AFSCME workers ratify new state contract
The largest union of Illinois state employees has voted overwhelmingly to approve a new four year contract, according to AFSCME Council 31.
The union negotiated for months with Gov. JB Pritzker's administration and a deal was reached in early July. Ratification took place over the past two weeks.
In a statement Tuesday, the union said the deal includes a 4% pay increase retroactive to July 1.
"In all, base wages will rise 17.95% over four years. Other provisions include expanded parental leave to 12 weeks and new joint efforts to improve workplace safety," it said.
“AFSCME members care deeply about serving their communities. They go above and beyond to meet challenges like the COVID pandemic and staff shortages,” AFSCME Council 31 Executive Director Roberta Lynch said. “This contract helps to address the toll that inflation has taken on state employee incomes and keeps health care affordable.”
AFSCME, which represents about 35,000 state employees, also said the contract focuses on changes to expedite the filling of vacancies and improve strategies to recruit, hire, and retain workers, such as:
- Modernizing how vacancies with state agencies are filled by updating the contract language to reflect the state’s transition to an electronic hiring process.
- A commitment to work together to streamline the state’s hiring process to improve the pace at which vacancies are filled.
- Increasing hiring and retention of current employees by forming a joint labor-management committee that will meet to identify roadblocks to hiring.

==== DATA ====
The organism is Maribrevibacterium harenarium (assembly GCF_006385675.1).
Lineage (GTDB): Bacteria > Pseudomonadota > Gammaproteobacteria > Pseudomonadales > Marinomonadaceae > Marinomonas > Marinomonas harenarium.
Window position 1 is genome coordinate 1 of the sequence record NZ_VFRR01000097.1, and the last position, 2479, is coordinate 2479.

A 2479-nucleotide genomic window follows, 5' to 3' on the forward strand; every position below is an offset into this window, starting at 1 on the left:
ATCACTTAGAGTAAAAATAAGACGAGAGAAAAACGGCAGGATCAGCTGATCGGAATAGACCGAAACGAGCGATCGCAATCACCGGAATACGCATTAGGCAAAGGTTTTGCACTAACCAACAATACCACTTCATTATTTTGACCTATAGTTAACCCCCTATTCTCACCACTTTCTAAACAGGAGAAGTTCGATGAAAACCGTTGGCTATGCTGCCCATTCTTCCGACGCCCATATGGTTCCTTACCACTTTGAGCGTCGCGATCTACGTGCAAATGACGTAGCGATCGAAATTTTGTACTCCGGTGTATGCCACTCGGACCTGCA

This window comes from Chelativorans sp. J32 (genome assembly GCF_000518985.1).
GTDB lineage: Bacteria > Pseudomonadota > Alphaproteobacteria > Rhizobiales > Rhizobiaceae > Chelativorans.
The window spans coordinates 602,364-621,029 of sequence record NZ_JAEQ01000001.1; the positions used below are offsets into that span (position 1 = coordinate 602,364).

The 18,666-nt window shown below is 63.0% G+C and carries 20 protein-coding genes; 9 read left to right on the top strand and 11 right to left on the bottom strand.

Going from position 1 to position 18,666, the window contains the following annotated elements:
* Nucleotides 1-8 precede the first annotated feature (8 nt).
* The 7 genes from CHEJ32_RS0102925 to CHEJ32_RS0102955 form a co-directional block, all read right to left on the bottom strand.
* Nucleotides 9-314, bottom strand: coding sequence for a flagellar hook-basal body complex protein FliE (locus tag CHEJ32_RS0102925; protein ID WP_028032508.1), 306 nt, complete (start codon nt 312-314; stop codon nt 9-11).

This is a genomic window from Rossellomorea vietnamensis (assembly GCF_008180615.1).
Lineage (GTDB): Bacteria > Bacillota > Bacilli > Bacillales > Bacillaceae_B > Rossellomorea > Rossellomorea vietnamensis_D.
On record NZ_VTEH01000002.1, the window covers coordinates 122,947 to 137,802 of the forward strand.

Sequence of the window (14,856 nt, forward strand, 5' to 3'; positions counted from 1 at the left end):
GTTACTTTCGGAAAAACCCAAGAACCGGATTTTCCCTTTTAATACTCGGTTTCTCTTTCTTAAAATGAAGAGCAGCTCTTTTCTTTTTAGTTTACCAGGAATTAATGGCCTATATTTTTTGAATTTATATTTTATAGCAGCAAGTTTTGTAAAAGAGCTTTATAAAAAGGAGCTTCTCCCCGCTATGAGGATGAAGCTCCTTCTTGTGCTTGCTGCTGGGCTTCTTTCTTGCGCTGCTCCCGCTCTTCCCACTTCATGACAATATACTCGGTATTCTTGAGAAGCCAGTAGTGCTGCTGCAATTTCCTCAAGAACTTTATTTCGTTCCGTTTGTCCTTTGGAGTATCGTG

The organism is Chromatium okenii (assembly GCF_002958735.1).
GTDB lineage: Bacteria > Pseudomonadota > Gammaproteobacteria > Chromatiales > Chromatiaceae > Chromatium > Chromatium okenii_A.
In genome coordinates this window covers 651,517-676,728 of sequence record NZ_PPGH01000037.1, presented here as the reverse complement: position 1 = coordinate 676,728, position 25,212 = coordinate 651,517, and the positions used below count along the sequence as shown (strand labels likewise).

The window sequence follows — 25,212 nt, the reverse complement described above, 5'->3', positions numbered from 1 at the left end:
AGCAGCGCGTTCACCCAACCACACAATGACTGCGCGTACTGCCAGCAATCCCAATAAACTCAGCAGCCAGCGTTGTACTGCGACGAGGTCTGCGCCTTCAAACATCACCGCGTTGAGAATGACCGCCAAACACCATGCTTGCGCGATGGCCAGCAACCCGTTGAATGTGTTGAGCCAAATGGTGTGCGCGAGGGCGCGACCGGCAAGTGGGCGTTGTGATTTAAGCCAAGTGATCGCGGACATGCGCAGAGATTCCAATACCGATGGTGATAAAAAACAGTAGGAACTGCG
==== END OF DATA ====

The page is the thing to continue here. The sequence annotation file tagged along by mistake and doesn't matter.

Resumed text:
- Implementing a pilot program for recruitment bonuses for positions that have high vacancy rates.
- Ensuring that employees on parental leave may still bid on vacancies during their leave.
“Illinois is a pro-worker state—and when it comes to workers’ rights, my administration is committed to ensuring that every Illinoisan has access to good-paying opportunities,” said Governor JB Pritzker. “This contract represents a partnership that won’t just expand our pool of state employees—it will strengthen our state’s workforce and provide opportunity for employees and their families. I’m thankful for a productive negotiation that led to a contract which recognizes the valuable contributions of state employees and makes government more efficient.”
According to the governor's office, the estimated impact of the AFSCME contract ratification stipends and cost-of-living adjustments over the four years is approximately $625 million, with $204 million for the first year COLA and stipends.
The office also touts a streamlined approach to discipline in the contract. It said employees failing to attend work is one of the most common issues leading to employee discipline.
"The new contract streamlines the process that the employer must follow before discharging an employee for documented and consistent attendance problems," the office said.
The contract includes language allowing telehealth documentation to be accepted in the disciplinary process.